The origins of evolutionary radiations are often traced to the colonization of novel adaptive zones, including unoccupied habitats or unutilized resources. For herbivorous insects, the predominant mechanism of diversification is typically assumed to be a shift onto a novel lineage of host plants. However, other drivers of diversification are important in shaping evolutionary history, especially for groups residing in regions with complex geological histories. We evaluated the contributions of shifts in host plant clade, bioregion,...

Morphometric trait measurements of Arctic char in foothill lakes of arctic Alaska

Stephen Klobucar
Polymorphism facilitates coexistence of divergent morphs (e.g., phenotypes) of the same species by minimizing intraspecific competition, especially when resources are limiting. Arctic char (Salvelinus sp.) are a Holarctic fish often forming morphologically, and sometimes genetically, divergent morphs. In this study, we assessed the morphological and genetic diversity and divergence of 263 individuals from seven populations of arctic char with varying length-frequency distributions across two distinct groups of lakes in northern Alaska. Despite close geographic proximity,...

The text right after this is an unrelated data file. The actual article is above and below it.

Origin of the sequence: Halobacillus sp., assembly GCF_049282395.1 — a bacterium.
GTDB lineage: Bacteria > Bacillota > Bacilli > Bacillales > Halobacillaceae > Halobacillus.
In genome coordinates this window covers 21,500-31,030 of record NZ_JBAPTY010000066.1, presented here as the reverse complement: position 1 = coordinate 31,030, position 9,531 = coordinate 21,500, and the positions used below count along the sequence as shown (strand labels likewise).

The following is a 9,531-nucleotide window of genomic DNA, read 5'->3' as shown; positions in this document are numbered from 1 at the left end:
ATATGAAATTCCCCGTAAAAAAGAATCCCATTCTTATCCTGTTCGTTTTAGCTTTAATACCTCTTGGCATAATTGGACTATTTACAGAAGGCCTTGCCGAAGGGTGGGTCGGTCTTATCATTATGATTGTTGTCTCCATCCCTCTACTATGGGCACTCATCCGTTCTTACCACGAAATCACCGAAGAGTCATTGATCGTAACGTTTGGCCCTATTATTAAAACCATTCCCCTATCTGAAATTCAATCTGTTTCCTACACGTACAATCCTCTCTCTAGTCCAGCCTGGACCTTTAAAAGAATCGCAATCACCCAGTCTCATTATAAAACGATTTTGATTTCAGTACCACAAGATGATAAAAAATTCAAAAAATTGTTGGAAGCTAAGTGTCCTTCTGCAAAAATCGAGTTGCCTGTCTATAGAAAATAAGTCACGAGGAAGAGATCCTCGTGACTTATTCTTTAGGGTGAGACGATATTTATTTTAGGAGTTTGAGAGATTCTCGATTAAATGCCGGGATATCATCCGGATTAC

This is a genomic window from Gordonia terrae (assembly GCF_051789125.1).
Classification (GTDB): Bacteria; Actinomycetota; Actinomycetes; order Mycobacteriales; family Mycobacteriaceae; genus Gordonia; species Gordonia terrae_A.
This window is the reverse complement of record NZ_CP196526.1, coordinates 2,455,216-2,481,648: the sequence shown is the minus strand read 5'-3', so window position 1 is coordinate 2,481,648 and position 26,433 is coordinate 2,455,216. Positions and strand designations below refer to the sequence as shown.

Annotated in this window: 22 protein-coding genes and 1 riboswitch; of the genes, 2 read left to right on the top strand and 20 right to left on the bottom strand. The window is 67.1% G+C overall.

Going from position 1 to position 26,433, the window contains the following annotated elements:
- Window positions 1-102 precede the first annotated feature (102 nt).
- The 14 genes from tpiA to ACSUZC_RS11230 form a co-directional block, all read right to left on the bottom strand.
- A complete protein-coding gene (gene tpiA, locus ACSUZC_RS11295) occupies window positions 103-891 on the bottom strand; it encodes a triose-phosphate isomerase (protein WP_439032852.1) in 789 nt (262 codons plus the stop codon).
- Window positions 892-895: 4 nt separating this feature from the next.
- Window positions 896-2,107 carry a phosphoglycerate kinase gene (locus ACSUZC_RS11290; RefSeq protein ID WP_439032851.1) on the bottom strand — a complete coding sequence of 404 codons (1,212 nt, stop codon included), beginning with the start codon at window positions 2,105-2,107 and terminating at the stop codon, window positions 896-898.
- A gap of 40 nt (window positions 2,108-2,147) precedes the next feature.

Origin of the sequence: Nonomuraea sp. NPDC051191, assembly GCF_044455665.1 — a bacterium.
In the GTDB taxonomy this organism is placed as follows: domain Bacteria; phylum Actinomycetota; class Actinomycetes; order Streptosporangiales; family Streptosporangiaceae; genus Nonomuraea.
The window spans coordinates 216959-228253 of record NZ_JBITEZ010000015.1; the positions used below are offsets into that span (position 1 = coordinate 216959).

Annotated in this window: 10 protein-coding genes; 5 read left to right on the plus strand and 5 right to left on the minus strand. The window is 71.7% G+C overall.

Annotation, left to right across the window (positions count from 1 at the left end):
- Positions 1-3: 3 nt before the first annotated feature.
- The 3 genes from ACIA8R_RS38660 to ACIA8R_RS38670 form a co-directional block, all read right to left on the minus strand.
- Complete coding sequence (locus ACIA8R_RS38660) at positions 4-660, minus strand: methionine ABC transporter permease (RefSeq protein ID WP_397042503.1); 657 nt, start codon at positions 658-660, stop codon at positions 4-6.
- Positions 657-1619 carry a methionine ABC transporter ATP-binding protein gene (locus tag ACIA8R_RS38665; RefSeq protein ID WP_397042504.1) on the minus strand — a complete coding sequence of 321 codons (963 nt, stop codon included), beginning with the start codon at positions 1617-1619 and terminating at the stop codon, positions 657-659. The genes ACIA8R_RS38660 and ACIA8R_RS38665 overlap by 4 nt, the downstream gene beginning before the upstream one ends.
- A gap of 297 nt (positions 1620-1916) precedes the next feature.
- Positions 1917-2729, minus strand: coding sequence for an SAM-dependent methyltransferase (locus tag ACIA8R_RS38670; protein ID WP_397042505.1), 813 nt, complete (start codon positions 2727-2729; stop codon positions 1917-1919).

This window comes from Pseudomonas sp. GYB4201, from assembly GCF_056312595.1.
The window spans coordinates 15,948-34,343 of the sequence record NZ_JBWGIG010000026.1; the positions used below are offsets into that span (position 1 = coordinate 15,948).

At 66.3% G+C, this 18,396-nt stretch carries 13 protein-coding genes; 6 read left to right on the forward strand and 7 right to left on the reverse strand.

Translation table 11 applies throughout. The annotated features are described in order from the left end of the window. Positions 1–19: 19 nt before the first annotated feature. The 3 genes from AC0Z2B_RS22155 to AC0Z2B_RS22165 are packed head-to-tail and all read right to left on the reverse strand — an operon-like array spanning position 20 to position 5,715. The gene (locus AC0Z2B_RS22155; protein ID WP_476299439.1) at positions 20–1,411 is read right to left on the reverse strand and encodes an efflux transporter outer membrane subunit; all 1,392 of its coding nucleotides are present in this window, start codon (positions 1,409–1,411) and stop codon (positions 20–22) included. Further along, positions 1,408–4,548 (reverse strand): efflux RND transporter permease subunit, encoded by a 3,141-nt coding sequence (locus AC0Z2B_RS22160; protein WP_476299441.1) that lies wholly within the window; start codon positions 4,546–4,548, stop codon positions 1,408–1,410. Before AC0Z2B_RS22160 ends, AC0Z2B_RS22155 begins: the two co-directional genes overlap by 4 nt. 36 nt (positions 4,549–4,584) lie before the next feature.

Data from: Functional traits explain variation in plant life history strategies

Peter B. Adler, Roberto Salguero-Gómez, Aldo Compagnoni, Joanna S. Hsu, Jayanti Ray-Mukherjee, Cyril Mbeau-Ache & Miguel Franco